Ordinary Obsessions

a-to-z-letters-oI obsess about overcoming the obstinate obstacles that obscure my dreams. Not really, but it sounds goods on this fifteenth day of the A to Z blog challenge, which features none other than the letter “O.”

Actually I don’t really have an obsessive personality type. OK, well maybe just a teeny bit. When I was in high school and college I religiously followed the Bowling Green State University Falcon’s Men’s Basketball team. For a period of eight to ten years I attended almost every home game. I liked to get there early so I could get my peanut M&M’s and my usually seat five rows up to the right of half court in the student section. If I didn’t go through this ritual I was convinced the team would lose. Now, its debatable whether that makes me obsessed or just a really, loyal fan not wanting to jinx the team.

Along the lines of loyal fan, I do get hooked on certain television shows and book series. I read the first six of Debbie Macomber’s Cedar Cove series in less than two weeks and did the same with Robyn Carr’s Virgin River Series when I first got my Kindle. If the next book is out there, I want to read it! I also watched the first four seasons of Lost in about a month so I was caught up in time for the new season to start. I did the same thing this past December with Downton Abbey. Again, I like to think of myself as more quirky than obsessed.

I do also have a tendency to sit in the same spot at church and in meetings, but I think that is more of a habit than an obsession. Of course, I do check to make sure the doors are locked and the flat iron is off before I leave the house – but only once. This just makes me practical.There’s a fine line between obsessed and paranoid!

Some of you may remember reading about my youngest daughter’s obsessive tendencies in my “Oreo” post. Her symptoms continued to get worse and worse and I ended up taking her to see the doctor. He felt she was exhibiting obsessive-compulsive disorder signs and referred us to a behavior therapist. I started thinking back over when she started to get so upset about touching items that might have germs (that could make her sick) and realized it was about the same time her allergy medication Singulair went generic.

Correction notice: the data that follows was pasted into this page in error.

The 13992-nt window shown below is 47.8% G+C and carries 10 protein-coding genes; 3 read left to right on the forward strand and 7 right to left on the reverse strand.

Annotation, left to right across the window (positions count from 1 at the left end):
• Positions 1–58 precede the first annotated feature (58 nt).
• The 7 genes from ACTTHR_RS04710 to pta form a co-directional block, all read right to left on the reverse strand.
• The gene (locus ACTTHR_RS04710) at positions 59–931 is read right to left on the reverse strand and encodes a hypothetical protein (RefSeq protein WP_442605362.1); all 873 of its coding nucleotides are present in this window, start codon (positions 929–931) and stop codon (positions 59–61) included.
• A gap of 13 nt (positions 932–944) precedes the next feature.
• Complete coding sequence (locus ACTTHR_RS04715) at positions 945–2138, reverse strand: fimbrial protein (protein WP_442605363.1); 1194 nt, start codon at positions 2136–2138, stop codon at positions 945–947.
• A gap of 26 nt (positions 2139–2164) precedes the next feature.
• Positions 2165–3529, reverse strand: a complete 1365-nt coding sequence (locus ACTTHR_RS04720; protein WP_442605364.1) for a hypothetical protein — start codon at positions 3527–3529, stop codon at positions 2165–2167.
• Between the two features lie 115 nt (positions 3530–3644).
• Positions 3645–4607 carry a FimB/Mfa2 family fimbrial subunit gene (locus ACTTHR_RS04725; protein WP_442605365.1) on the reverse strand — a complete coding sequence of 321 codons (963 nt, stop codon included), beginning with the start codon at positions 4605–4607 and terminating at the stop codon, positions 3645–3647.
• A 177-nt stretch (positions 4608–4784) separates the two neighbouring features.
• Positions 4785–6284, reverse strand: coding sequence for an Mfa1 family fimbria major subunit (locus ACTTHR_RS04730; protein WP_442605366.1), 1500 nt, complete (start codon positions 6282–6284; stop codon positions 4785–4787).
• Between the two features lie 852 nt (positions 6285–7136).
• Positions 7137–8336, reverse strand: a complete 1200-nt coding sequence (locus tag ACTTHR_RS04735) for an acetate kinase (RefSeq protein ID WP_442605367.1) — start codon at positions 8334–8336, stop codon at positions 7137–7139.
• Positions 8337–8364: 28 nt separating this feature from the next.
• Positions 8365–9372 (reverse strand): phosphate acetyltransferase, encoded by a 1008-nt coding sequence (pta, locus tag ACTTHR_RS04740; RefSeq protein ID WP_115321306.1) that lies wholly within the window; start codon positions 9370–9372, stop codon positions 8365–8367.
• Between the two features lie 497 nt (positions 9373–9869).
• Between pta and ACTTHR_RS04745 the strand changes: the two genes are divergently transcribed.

As a good Mom would, I googled the drug and found out that it can cause agitation and anxiety. The doctor agreed that it’d be best to take her off the drug. She hasn’t taken it in a little over a month. Whether or not it was the cause of her OCD issues or her two sessions with the therapist helped, she’s improving. She hasn’t cried about going to school for three days in a row and she only asks me 20 times instead of a hundred times if something is going to make her sick. I see hope. While I may joke about my obsessions, OCD is not funny in the least bit. My daughter’s fears are very real and it breaks my heart to see her so afraid. I want to reassure her, but realize that just feeds her fears and make her crave more reassurances. I’m hopeful though, getting her to school without tears has been a huge hurdle. I’m thankful for that (and am by no means obsessing that my anxiety feeds into hers.)

Anyone else have any similar experiences with Singulair or a child with OCD?

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Shar Dimick

I love writing, photography, ice cream, Diet Coke and being a mom. I'm a tech writer/instructional designer by day. In addition to blogging, I also write sweet contemporary romances. I've been a writer as long as I can remember. It's one of my passions in life. Lucky for me, it's also my job!

2 thoughts on “Ordinary Obsessions”

  1. “My daughter’s fears are very real and it breaks my heart to see her so afraid. I want to reassure her, but realize that just feeds her fears and make her crave more reassurances.”

    I love that. We don’t have Singulair or OCD issues, but my youngest does get pretty anxious at times. I have never thought about it in that way ^^^. That will be good for me to remember.

    Like

    1. Thanks. It’s so hard not to offer the reassurances to her. Instead I try to empathize with her feelings of fearfulness and try to redirect her thoughts elsewhere.

      Like

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